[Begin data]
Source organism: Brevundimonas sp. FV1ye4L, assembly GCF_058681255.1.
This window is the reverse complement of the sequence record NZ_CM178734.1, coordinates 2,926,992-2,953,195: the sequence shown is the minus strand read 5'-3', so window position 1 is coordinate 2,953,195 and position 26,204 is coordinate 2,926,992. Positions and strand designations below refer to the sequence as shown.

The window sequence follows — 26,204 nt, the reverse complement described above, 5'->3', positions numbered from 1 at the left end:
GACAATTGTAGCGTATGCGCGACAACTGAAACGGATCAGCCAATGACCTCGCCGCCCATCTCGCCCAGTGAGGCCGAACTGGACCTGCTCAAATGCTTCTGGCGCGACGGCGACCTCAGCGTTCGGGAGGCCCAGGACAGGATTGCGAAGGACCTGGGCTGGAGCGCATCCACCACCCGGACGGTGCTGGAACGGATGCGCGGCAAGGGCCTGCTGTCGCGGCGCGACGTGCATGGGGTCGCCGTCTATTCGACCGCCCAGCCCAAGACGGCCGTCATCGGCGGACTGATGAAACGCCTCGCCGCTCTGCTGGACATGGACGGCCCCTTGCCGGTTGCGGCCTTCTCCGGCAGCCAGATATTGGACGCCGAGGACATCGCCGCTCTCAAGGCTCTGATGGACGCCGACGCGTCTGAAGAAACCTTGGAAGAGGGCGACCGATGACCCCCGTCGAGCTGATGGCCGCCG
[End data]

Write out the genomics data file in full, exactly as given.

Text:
Source organism: Brevundimonas sp. FV1ye4L, assembly GCF_058681255.1.
This window is the reverse complement of the sequence record NZ_CM178734.1, coordinates 2,926,992-2,953,195: the sequence shown is the minus strand read 5'-3', so window position 1 is coordinate 2,953,195 and position 26,204 is coordinate 2,926,992. Positions and strand designations below refer to the sequence as shown.

The window sequence follows — 26,204 nt, the reverse complement described above, 5'->3', positions numbered from 1 at the left end:
GACAATTGTAGCGTATGCGCGACAACTGAAACGGATCAGCCAATGACCTCGCCGCCCATCTCGCCCAGTGAGGCCGAACTGGACCTGCTCAAATGCTTCTGGCGCGACGGCGACCTCAGCGTTCGGGAGGCCCAGGACAGGATTGCGAAGGACCTGGGCTGGAGCGCATCCACCACCCGGACGGTGCTGGAACGGATGCGCGGCAAGGGCCTGCTGTCGCGGCGCGACGTGCATGGGGTCGCCGTCTATTCGACCGCCCAGCCCAAGACGGCCGTCATCGGCGGACTGATGAAACGCCTCGCCGCTCTGCTGGACATGGACGGCCCCTTGCCGGTTGCGGCCTTCTCCGGCAGCCAGATATTGGACGCCGAGGACATCGCCGCTCTCAAGGCTCTGATGGACGCCGACGCGTCTGAAGAAACCTTGGAAGAGGGCGACCGATGACCCCCGTCGAGCTGATGGCCGCCG